In the Mediterranean it’s becoming increasingly scarce due to overfishing and it’s also threatened by pollution and the destruction of its juvenile habitat: mangroves This is a common benthic fish in the coral reefs of the western Atlantic Ocean, between Florida (in the US) and northern Brazil, also occupying the Gulf of Mexico and the Caribbean Sea.
Its worth mentioning that this a solitary predator that feeds mainly on other fish and various invertebrates, such as crabs and mollusks. To reproduce, they gather in large concentrations to perform the annual spawning, on nights near the new moon.
This species is typical in the coastal areas of the western Atlantic from southern Brazil to North Carolina in the USA existing also specimens in the Gulf of Mexico. The red grouper fish has a moderate size; the standard specimen is 1.25 meters long and weighs approximately 23 kilos.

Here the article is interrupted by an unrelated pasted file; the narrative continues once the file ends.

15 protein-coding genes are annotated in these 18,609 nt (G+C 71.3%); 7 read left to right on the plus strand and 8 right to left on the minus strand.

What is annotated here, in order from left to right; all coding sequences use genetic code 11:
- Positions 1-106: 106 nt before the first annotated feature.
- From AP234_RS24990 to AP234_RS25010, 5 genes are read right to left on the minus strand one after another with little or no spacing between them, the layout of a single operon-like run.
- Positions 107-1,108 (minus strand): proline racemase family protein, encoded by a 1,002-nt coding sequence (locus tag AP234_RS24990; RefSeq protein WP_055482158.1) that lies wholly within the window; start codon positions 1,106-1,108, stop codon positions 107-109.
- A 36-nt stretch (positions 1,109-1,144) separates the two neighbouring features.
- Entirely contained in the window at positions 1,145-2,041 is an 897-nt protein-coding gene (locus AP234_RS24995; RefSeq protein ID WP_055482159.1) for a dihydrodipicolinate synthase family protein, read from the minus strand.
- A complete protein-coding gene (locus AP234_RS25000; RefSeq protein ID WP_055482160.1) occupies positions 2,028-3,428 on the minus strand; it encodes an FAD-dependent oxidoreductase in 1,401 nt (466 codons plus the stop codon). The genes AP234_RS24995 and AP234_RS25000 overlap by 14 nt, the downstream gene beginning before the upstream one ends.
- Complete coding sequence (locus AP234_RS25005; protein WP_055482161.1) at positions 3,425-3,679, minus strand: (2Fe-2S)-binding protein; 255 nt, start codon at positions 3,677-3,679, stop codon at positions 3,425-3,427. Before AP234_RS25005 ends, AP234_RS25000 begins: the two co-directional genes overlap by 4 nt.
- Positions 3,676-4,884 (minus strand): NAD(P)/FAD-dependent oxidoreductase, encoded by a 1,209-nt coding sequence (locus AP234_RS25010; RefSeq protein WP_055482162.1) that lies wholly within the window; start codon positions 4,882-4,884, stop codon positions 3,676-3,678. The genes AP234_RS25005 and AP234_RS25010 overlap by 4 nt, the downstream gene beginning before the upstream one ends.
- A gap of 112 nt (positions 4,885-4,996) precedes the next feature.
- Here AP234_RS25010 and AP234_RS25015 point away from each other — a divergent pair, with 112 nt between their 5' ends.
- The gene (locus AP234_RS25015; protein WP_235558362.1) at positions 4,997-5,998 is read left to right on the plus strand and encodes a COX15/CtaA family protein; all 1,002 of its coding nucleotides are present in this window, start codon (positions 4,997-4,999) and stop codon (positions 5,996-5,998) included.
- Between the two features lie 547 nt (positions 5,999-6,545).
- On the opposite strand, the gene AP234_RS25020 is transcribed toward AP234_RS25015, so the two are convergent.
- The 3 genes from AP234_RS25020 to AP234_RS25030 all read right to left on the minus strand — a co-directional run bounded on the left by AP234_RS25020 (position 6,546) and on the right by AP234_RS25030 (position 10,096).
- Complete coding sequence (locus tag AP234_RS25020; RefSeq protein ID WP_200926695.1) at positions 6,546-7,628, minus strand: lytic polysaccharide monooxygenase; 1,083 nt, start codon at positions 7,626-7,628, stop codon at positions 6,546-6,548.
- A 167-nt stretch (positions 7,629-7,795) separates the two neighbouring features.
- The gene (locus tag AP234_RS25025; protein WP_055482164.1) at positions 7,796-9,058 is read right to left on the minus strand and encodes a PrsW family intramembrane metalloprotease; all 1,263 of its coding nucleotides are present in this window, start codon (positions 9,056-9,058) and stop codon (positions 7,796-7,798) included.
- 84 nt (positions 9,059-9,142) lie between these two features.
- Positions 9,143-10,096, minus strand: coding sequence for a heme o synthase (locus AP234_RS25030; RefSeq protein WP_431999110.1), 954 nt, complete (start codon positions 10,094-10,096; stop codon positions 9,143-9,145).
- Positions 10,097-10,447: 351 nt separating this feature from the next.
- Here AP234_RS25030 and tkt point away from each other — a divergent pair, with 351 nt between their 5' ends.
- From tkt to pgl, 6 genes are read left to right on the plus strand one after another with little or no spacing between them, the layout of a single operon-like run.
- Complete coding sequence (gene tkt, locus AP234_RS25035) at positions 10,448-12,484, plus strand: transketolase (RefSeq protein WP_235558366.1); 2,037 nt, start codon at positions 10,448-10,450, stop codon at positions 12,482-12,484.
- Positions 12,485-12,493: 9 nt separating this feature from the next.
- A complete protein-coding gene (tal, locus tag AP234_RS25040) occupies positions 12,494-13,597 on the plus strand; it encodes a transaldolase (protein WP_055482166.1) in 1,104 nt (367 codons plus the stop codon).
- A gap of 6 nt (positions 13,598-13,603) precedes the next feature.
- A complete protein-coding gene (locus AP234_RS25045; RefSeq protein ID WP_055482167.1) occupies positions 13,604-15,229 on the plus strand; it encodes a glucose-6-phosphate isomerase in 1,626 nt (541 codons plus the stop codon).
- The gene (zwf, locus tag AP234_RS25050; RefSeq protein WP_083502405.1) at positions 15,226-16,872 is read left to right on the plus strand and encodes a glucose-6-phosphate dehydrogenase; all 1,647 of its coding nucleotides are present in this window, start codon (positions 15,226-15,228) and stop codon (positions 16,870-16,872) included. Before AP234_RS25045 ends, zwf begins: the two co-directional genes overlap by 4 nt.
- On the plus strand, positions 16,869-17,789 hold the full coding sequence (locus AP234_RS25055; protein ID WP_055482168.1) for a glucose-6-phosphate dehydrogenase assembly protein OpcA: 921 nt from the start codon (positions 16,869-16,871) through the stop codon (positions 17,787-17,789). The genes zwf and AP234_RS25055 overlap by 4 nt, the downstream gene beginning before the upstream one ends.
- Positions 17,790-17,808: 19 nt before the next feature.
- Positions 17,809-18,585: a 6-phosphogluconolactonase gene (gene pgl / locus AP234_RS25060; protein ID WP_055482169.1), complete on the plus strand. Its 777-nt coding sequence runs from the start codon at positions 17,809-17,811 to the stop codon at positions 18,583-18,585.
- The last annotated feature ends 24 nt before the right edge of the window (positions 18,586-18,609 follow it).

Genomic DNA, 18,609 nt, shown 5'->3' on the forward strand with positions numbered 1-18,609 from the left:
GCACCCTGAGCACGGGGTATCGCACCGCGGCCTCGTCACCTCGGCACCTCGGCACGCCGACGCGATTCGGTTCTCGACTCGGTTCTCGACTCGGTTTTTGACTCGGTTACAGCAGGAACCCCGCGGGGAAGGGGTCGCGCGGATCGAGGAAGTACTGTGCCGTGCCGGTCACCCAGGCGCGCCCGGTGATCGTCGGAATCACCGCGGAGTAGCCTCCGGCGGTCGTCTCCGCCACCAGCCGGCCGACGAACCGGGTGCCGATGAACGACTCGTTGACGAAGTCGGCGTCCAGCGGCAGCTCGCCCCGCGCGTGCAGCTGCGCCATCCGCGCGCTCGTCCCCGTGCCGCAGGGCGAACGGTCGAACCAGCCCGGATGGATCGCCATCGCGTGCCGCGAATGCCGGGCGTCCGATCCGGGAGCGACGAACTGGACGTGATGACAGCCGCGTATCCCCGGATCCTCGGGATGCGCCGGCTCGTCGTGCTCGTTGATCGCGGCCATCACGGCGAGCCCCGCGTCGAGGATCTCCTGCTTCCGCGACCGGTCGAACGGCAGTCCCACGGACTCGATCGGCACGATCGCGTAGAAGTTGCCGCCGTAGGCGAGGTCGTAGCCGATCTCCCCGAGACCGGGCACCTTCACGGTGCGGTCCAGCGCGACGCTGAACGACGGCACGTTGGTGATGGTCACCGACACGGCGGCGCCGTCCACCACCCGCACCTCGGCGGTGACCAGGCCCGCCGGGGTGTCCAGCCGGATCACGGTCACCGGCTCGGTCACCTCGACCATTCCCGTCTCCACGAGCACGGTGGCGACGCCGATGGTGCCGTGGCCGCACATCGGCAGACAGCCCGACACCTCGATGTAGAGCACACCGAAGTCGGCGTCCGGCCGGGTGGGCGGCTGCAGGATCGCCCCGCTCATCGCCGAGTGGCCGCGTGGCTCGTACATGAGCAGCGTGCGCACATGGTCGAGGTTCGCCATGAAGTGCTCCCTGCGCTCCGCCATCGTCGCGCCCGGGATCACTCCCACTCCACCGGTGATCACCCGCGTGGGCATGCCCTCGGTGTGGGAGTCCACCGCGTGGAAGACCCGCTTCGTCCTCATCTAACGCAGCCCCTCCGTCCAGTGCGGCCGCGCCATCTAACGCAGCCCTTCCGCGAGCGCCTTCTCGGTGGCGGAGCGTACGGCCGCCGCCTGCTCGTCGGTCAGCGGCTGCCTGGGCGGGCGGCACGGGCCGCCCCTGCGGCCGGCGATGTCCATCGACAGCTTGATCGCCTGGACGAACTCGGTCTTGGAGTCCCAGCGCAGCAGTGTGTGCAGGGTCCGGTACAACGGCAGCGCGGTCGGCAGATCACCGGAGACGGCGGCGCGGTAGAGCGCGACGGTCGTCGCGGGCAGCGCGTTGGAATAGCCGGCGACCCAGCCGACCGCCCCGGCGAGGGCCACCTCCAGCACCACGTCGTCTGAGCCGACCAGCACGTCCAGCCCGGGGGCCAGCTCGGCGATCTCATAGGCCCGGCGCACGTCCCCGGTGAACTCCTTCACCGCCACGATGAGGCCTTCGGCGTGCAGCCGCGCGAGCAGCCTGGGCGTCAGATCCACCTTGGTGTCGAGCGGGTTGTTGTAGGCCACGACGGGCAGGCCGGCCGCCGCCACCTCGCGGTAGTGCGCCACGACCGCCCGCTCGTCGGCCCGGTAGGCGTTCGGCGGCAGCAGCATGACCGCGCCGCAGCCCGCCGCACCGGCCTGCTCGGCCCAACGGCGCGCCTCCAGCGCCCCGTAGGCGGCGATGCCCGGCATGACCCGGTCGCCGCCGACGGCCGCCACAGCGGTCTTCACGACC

It should be noted that there is also the possibility of changing color in the head or other part of the body which may turn white. This fish is usually sedentary and like the other groupers change sex between seven and twelve years of age.
Their diet is based on crabs, young lobsters, and shrimps and occasionally feeds on some fish. This species has an extended pelagic larval phase of forty days before settling in the coastal habitat as juveniles.
The spawning takes place on the high seas between the months of January to June, reaching its maximum level in May. This is due to the change in pressure that the animal suffers ; most of the catches are made in the Gulf of Mexico.
Its coloration is reddish brown with dark spots and bars and is the most abundant small grouper in the northern Gulf of California. Their diet is based on fish and crustaceans, for example, blackberry crab, and studies have shown that this specimen has the characteristic solitary behavior of the mere species.